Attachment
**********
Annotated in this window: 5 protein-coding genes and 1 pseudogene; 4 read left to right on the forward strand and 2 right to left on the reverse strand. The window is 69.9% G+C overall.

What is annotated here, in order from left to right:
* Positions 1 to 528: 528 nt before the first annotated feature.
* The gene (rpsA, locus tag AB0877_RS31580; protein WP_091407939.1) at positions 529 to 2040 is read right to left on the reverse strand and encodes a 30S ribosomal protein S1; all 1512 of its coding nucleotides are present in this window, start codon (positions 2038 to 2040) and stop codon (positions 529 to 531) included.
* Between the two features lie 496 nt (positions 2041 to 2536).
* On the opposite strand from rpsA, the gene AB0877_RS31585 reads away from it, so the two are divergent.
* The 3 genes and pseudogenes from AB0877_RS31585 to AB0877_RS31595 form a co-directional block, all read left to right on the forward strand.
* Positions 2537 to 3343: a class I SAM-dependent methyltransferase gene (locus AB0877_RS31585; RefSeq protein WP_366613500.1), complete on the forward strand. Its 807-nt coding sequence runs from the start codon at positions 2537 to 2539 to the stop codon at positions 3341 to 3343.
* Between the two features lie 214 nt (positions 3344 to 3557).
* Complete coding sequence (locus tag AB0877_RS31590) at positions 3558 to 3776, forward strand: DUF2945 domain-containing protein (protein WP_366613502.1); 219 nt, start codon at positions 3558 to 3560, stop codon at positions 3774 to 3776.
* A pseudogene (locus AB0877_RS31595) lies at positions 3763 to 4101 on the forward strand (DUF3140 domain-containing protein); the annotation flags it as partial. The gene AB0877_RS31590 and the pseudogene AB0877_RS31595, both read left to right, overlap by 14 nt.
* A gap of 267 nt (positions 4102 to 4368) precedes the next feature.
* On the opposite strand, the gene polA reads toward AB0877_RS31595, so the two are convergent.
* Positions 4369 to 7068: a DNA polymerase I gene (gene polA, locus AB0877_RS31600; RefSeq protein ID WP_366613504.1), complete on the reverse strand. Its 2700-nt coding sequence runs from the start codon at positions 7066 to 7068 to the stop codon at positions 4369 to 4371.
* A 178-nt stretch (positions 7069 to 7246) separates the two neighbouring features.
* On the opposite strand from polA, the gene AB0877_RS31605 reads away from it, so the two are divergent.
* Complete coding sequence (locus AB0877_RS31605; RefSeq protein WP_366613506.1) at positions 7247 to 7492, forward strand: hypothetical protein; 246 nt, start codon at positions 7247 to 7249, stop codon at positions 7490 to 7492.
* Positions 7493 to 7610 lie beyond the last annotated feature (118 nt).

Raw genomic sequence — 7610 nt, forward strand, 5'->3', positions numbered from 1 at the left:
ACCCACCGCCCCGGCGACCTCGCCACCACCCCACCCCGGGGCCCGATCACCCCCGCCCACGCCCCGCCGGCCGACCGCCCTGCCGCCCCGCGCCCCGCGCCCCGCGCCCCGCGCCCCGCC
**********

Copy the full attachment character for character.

Annotated in this window: 5 protein-coding genes and 1 pseudogene; 4 read left to right on the forward strand and 2 right to left on the reverse strand. The window is 69.9% G+C overall.

What is annotated here, in order from left to right:
* Positions 1 to 528: 528 nt before the first annotated feature.
* The gene (rpsA, locus tag AB0877_RS31580; protein WP_091407939.1) at positions 529 to 2040 is read right to left on the reverse strand and encodes a 30S ribosomal protein S1; all 1512 of its coding nucleotides are present in this window, start codon (positions 2038 to 2040) and stop codon (positions 529 to 531) included.
* Between the two features lie 496 nt (positions 2041 to 2536).
* On the opposite strand from rpsA, the gene AB0877_RS31585 reads away from it, so the two are divergent.
* The 3 genes and pseudogenes from AB0877_RS31585 to AB0877_RS31595 form a co-directional block, all read left to right on the forward strand.
* Positions 2537 to 3343: a class I SAM-dependent methyltransferase gene (locus AB0877_RS31585; RefSeq protein WP_366613500.1), complete on the forward strand. Its 807-nt coding sequence runs from the start codon at positions 2537 to 2539 to the stop codon at positions 3341 to 3343.
* Between the two features lie 214 nt (positions 3344 to 3557).
* Complete coding sequence (locus tag AB0877_RS31590) at positions 3558 to 3776, forward strand: DUF2945 domain-containing protein (protein WP_366613502.1); 219 nt, start codon at positions 3558 to 3560, stop codon at positions 3774 to 3776.
* A pseudogene (locus AB0877_RS31595) lies at positions 3763 to 4101 on the forward strand (DUF3140 domain-containing protein); the annotation flags it as partial. The gene AB0877_RS31590 and the pseudogene AB0877_RS31595, both read left to right, overlap by 14 nt.
* A gap of 267 nt (positions 4102 to 4368) precedes the next feature.
* On the opposite strand, the gene polA reads toward AB0877_RS31595, so the two are convergent.
* Positions 4369 to 7068: a DNA polymerase I gene (gene polA, locus AB0877_RS31600; RefSeq protein ID WP_366613504.1), complete on the reverse strand. Its 2700-nt coding sequence runs from the start codon at positions 7066 to 7068 to the stop codon at positions 4369 to 4371.
* A 178-nt stretch (positions 7069 to 7246) separates the two neighbouring features.
* On the opposite strand from polA, the gene AB0877_RS31605 reads away from it, so the two are divergent.
* Complete coding sequence (locus AB0877_RS31605; RefSeq protein WP_366613506.1) at positions 7247 to 7492, forward strand: hypothetical protein; 246 nt, start codon at positions 7247 to 7249, stop codon at positions 7490 to 7492.
* Positions 7493 to 7610 lie beyond the last annotated feature (118 nt).

Raw genomic sequence — 7610 nt, forward strand, 5'->3', positions numbered from 1 at the left:
ACCCACCGCCCCGGCGACCTCGCCACCACCCCACCCCGGGGCCCGATCACCCCCGCCCACGCCCCGCCGGCCGACCGCCCTGCCGCCCCGCGCCCCGCGCCCCGCGCCCCGCGCCCCGCC